Treasures: Plate more likely Bohemian than Russian

Whether or not the image on this plate is Tzaritsa Alexandra is open to debate.

Whether or not the image on this plate is Tzaritsa Alexandra is open to debate.

Dear Helaine and Joe:

I received this plate several years ago from a friend who lives in Estonia. I was told the plate was a gift from Tsaritsa Alexandra Feodorovna, born Alix Victoria Helena Louise Beatrice, Princess of Hesse (Darmstadt). The plate was given to a handmaiden when her service was terminated as a token of appreciation. I understand this to have been customary at the time. I have never found a picture of the tsaritsa wearing these jewels, so I am not convinced the story is accurate.

Sincerely,

P. C.

Dear P. C.:

Actually, that makes three of us who are not certain who the subject depicted on this plate might actually be. We have our doubts it is the legendary tsaritsa and we doubt the handmaiden part as well.

Alexandra was considered to be bad luck by the Russian people from the very beginning. Tsar Alexander III, who preceded Nicholas II, died Nov. 1, 1894. Alix (throne named “Alexandra,” when she would have preferred “Catherine”) married Nicholas on Nov. 26, 1894, and it was said by many of her new subjects, “She came to us behind a coffin. She brings misfortune with her.”

The mark on the plate in today’s question belongs to the M. S. Kuznetsov Partnership for the Manufacture of Porcelain and Pottery. The enterprise began rather humbly in 1832, when Terenty Kuznetsov established a factory in Dulyovo, just outside of Moscow. The early pieces were charmingly painted by peasant women called “Agafya” and their products were called “Agashikas.”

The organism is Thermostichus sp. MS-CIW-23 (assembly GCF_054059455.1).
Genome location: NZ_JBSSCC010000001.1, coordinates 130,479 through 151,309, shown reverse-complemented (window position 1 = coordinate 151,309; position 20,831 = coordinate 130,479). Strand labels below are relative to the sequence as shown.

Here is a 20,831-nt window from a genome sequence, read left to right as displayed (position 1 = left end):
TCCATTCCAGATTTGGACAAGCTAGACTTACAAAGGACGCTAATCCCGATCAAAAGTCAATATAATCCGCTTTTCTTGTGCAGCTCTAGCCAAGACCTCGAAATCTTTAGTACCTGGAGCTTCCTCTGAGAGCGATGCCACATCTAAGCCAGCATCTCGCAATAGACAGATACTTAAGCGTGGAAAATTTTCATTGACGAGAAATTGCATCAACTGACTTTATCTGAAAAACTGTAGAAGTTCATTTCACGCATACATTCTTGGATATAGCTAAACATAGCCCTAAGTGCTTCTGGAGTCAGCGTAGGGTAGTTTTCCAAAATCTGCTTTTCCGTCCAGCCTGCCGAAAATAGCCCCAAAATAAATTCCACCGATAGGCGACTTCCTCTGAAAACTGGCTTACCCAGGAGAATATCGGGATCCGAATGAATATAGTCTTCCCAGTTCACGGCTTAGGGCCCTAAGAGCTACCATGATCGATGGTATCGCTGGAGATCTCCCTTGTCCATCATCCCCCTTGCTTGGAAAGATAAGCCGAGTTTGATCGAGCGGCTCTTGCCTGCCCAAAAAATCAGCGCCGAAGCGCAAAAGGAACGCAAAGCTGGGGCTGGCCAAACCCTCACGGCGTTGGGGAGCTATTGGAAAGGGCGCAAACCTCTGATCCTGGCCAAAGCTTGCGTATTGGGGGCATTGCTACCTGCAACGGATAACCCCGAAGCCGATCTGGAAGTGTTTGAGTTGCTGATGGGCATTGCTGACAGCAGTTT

The company grew, challenged the Imperial Porcelain Factory established under the auspices of the Empress Yelisaveta Petrovna and even absorbed the famous Gardiner Factory. The company adopted the M. S. Kuznetsov Partnership name in 1889 and by 1895 was turning out half the porcelain made in Russia.

But with success came the introduction of modern equipment and more highly trained personnel and artists. Unfortunately competition from foreign factories, particularly those in Bohemia, brought about cheaper mass production and the introduction of transfer prints and even decals for decorations.

The factory was nationalized in 1918 and has continued production well into the 21st century. We brought up the company’s transition into the use of machine-made and transfer-printed processes because the plate very strongly resembles objects more associated with Bohemia (modern-day Czech Republic) than with Russia.

The photograph supplied by P. C. is small and lacks detail, but it does indeed look like the image of the woman could be a transfer print. To be sure, we would need to see this piece in person. In any event, it was made in the Bohemian style, and that makes it very difficult for us to say with any certainty that this is indeed the portrait of the Tsaritsa Alexandra.

If it is a transfer-printed piece, this circa-1900 plate has a retail value in the $250 to $350 range, but if it is hand-painted that value would essentially triple.

View the original article here.


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